Where did the Vikings come from?

An exhibit currently at Seattle’s Nordic Museum examines the origins of Viking society

The VIkings Begin

Photo: Eric Stavney
Pre-Vikings knew how to build clinker boats, which were the forerunners of Viking ships.

Eric Stavney
Mukilteo, Wash.

As you step into the Nordic Museum’s exhibit rooms of “The Vikings Begin: Treasures from Uppsala University,” you leave the dramatic, well-lit “fjord” hallway and are plunged into darkness. This fits the notion that much about the Vikings is shrouded in mystery, especially where they came from (and also preserves the delicate artifacts on display). As your eyes adapt in the dark, several backlit panels appear explaining that what you’re about to see is a collection of artifacts from Gustavianum, the University of Uppsala Museum.

The Vikings Begin

Photo: Eric Stavney
Glass technology was fairly advanced in the 600-700s CE, as evidenced by this blue drinking vessel.

Together with an animated map and a video, you learn how Viking society dominated Norway, Sweden, and Denmark from 750 to 1050A CE, founding settlements along the shores of the Baltic Sea, the banks of Russian rivers, the British Isles, and the Mediterranean coast. They also visited Iceland, the Faroe Islands, Greenland and even North America.

This exhibit contains artifacts from burial sites at Valsgärde, north of Uppsala, Sweden, which were excavated in the 1920s and 1950s. Much of what was found at Valsgärde dates to the seventh and eighth centuries, which preceded the Viking Age. This discovery enabled archeologists to piece together the complex story of why and when Viking society began—hence the exhibit’s title.

The exhibit sets maritime history at the core of Viking society. Before the well-known Viking raids of the eighth and ninth centuries, there was substantial trade of pre-Vikings made possible by open ocean-going sailing ships, similar to those found in later Viking burial sites. You can see a diminutive clinker-built ship in the exhibit that served as the burial “chamber” for two women in the late 600s CE. The sailing history of this small ship isn’t known, but the backdrop behind the boat depicting the open ocean reminds visitors how adventurous the Vikings were.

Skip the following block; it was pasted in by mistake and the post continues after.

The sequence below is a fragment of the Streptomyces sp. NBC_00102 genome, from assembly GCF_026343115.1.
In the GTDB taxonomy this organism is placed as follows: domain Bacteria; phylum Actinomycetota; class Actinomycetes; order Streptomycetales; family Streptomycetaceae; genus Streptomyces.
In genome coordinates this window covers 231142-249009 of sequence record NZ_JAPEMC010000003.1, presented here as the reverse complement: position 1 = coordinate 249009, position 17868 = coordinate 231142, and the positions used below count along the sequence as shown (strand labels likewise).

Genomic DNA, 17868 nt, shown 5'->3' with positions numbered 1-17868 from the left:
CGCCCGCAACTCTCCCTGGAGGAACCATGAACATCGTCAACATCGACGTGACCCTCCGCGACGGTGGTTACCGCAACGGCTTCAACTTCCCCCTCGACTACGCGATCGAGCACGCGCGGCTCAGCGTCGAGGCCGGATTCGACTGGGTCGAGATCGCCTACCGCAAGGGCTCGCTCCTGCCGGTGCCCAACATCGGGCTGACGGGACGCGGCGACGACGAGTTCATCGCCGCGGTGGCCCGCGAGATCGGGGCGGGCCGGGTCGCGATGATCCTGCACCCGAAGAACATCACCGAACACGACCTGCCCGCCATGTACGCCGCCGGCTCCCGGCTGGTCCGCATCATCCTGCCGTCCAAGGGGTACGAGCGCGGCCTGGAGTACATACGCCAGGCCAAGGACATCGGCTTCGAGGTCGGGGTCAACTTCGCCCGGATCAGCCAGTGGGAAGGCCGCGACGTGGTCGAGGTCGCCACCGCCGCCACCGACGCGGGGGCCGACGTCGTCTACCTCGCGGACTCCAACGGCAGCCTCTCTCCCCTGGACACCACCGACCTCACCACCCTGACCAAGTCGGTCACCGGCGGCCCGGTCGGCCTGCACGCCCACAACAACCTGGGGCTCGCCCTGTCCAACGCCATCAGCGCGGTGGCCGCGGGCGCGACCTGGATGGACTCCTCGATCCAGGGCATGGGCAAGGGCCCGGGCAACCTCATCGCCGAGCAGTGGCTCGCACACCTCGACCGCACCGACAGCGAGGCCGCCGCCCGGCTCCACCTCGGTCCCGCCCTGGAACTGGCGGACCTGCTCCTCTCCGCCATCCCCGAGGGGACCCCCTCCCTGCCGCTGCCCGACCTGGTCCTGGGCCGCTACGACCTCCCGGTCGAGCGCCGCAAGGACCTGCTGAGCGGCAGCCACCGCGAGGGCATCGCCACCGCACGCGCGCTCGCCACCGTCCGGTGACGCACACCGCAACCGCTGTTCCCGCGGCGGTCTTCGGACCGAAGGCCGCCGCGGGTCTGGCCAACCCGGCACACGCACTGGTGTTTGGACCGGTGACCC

The Vikings Begin

Photo: Eric Stavney
Ornate bronze brooches with beads were used to attached the shoulder straps to the tunic worn by women.

Other artifacts include intricate bronze brooches from 900 CE, which served as clasps holding up the hangerock (apron dress) of Viking women. There are also brass helmets with intricate designs worked into the metal, a sign of status. Coins collected from Byzantium, Carolingian, and Anglo-Saxon England shows that pre-Vikings valued currency even though they had none of their own.

Vikings traded items such as glass, amber, slaves, grains, furs, and metals. Two glass vessels on exhibit from Byzantium show how far glass-making technology had advanced by the 600s CE.

Animal head decorations were common on helmets, swords, leather braces (arm protection) and on gilded horse harnesses. You have to look closely to see these amazing details. Owning a horse, by the way, meant you ranked highly in society; warriors were even buried with their horses.

The exhibit doesn’t skip over the well-known, brutal Viking raids, but the exhibit emphasizes that violence was a way of organizing social relationships in the martial society.

“The Vikings Begin” has been on exhibit in 2018 at Mystic Seaport in Connecticut, and is now at the Nordic Museum in Seattle from October to April 2019. It is then slated to open in Minneapolis in May 2019.

Eric Stavney is a graduate of the UW Scandinavian Studies Department and cohosts the Scandinavian Hour on KKNW 1150AM, Saturdays at 9 a.m. Pacific at 1150kknw.com/listen.

This article originally appeared in the November 30, 2018, issue of The Norwegian American. To subscribe, visit SUBSCRIBE or call us at (206) 784-4617.

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